Toxic shock syndrome is a rare but serious medical condition caused by a bacterial infection. It is caused when the bacterium Staphylococcus aureus gets into the bloodstream and produces toxins.
Although toxic shock syndrome has been linked to superabsorbent tampon use in menstruating women, this condition can affect men, children, and people of all ages.
Symptoms of toxic shock syndrome can vary from person to person. In most cases, symptoms appear suddenly. Common signs of this condition include:
- sudden fever
- low blood pressure
- muscle aches
- redness of eyes, mouth, and throat
You might attribute symptoms of toxic shock syndrome to another medical condition, such as the flu. If you experience the above symptoms after using tampons or after a surgery or skin injury, contact your doctor immediately.
Infection usually occurs when bacteria enter your body through an opening in your skin, such as a cut, sore, or other wound. Experts are not sure why tampon use sometimes leads to the condition. Some believe that a tampon left in place for a long period of time attracts bacteria. Another possibility is that tampon fibers scratch the vagina, creating an opening for bacteria to enter your bloodstream.
Risk factors for this condition include a recent skin burn, skin infection, or surgery. Other risk factors may include:
Toxic shock-like syndrome
A different but similar condition can result from toxins produced by the group A Streptococcus (GAS) bacterium. This is sometimes referred to as streptococcal toxic shock syndrome or toxic shock-like syndrome (TSLS).
The symptoms and treatment for this syndrome are nearly identical to those of toxic shock syndrome. However, TSLS is not associated with tampon use.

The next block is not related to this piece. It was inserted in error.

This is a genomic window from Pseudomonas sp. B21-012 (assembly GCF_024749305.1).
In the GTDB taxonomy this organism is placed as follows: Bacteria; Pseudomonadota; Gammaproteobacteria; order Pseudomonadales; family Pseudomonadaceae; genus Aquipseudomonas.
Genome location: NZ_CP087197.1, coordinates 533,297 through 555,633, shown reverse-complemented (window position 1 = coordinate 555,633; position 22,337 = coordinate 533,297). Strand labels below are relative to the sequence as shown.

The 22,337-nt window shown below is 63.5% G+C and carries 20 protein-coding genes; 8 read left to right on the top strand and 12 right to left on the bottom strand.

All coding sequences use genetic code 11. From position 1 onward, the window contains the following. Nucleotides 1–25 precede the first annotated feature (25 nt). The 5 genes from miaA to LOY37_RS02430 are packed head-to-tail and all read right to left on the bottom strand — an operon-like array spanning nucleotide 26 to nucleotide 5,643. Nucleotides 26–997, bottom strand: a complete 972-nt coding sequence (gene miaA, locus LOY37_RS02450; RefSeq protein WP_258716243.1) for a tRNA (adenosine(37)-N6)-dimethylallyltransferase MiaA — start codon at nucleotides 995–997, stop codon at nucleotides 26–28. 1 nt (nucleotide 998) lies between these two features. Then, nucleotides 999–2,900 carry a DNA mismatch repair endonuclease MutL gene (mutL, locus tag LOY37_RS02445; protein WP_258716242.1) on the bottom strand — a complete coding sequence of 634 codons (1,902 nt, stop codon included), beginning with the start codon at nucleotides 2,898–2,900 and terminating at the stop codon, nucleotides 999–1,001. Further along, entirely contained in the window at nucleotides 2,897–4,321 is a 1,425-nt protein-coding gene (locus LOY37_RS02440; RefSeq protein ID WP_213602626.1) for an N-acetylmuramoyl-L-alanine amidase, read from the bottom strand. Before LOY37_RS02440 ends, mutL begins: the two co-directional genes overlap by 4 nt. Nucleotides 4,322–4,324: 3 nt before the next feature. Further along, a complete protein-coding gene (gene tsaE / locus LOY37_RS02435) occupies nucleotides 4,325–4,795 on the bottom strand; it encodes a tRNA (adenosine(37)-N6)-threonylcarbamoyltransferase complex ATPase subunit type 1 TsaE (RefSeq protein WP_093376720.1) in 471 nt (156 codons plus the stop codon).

People who are at greater risk for a GAS infection are also more likely to develop TSLS. Your risk may be increased if you have:
Your doctor may make a diagnosis of toxic shock syndrome based on a physical examination and your symptoms. Additionally, your doctor may check your blood and urine for traces of Staphylococcus or Streptococcus bacteria.
Your doctor may also do a blood test to check your liver and kidney function. They may also take swabs of cells from your cervix, vagina, and throat. These samples are analyzed for the bacteria that cause toxic shock syndrome.
Toxic shock syndrome is a medical emergency. Some people with the condition have to stay in the intensive care unit for several days so that medical staff can closely monitor them. Your doctor will most likely prescribe an intravenous (IV) antibiotic to help you fight the bacterial infection in your body. This will require the placement of a special IV line called a peripherally inserted intravenous catheter, or PICC line. You will receive 6–8 weeks of antibiotics at home. If this is the case, an infectious disease doctor will closely monitor you.
Other treatment methods for toxic shock syndrome vary depending on the underlying cause. For example, if a vaginal sponge or tampon triggered toxic shock, your doctor may need to remove this foreign object from your body. If an open wound or surgical wound caused your toxic shock syndrome, the doctor will drain pus or blood from the wound to help clear up any infection.
Other possible treatments include:
Toxic shock syndrome is a life-threatening medical condition. In some instances, toxic shock syndrome can affect major organs in the body. If left untreated, complications associated with this disease include:
Signs of liver failure may include:
- yellowing of the skin and eyeballs (jaundice)
- upper abdominal pain
- difficulty concentrating
Signs of kidney failure may include:
- nausea and vomiting
- muscle cramps
- persistent itching
- chest pain
- shortness of breath
- high blood pressure
- sleep problems
- swelling in the feet and ankles
- problems urinating
Signs of heart failure may include:
Toxic shock syndrome is a medical emergency that can cause death if untreated. Call an ambulance or go to the emergency room if you suspect that you have symptoms of toxic shock syndrome. Prompt treatment can prevent major organ damage.
Certain precautions can reduce your risk of developing toxic shock syndrome. These precautions include:
- changing your tampon every four to eight hours
- wearing a low-absorbency tampon or sanitary napkin during menstruation
- using a reusable silicone menstrual cup and cleaning your hands thoroughly when changing it
- wearing a sanitary napkin on light-flow days
- washing your hands frequently to remove any bacteria
- keeping cuts and surgical incisions clean and changing dressings often
Do not wear tampons if you have a personal history of toxic shock syndrome. This disease can recur.